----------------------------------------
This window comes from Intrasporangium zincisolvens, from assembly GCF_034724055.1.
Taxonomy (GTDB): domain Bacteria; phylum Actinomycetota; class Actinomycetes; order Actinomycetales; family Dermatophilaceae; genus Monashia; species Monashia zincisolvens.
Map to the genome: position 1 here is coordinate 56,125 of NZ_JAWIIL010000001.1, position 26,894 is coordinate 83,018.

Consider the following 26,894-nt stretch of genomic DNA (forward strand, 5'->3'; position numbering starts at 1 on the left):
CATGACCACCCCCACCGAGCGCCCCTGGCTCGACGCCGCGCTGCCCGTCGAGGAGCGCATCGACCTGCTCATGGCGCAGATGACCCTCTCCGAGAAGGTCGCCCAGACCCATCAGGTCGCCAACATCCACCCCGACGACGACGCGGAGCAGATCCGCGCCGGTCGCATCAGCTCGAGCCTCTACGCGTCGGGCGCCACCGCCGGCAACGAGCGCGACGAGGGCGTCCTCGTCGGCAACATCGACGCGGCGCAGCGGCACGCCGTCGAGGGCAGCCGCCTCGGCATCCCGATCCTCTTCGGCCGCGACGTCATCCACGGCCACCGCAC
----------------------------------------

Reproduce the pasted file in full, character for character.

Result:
This window comes from Intrasporangium zincisolvens, from assembly GCF_034724055.1.
Taxonomy (GTDB): domain Bacteria; phylum Actinomycetota; class Actinomycetes; order Actinomycetales; family Dermatophilaceae; genus Monashia; species Monashia zincisolvens.
Map to the genome: position 1 here is coordinate 56,125 of NZ_JAWIIL010000001.1, position 26,894 is coordinate 83,018.

Consider the following 26,894-nt stretch of genomic DNA (forward strand, 5'->3'; position numbering starts at 1 on the left):
CATGACCACCCCCACCGAGCGCCCCTGGCTCGACGCCGCGCTGCCCGTCGAGGAGCGCATCGACCTGCTCATGGCGCAGATGACCCTCTCCGAGAAGGTCGCCCAGACCCATCAGGTCGCCAACATCCACCCCGACGACGACGCGGAGCAGATCCGCGCCGGTCGCATCAGCTCGAGCCTCTACGCGTCGGGCGCCACCGCCGGCAACGAGCGCGACGAGGGCGTCCTCGTCGGCAACATCGACGCGGCGCAGCGGCACGCCGTCGAGGGCAGCCGCCTCGGCATCCCGATCCTCTTCGGCCGCGACGTCATCCACGGCCACCGCAC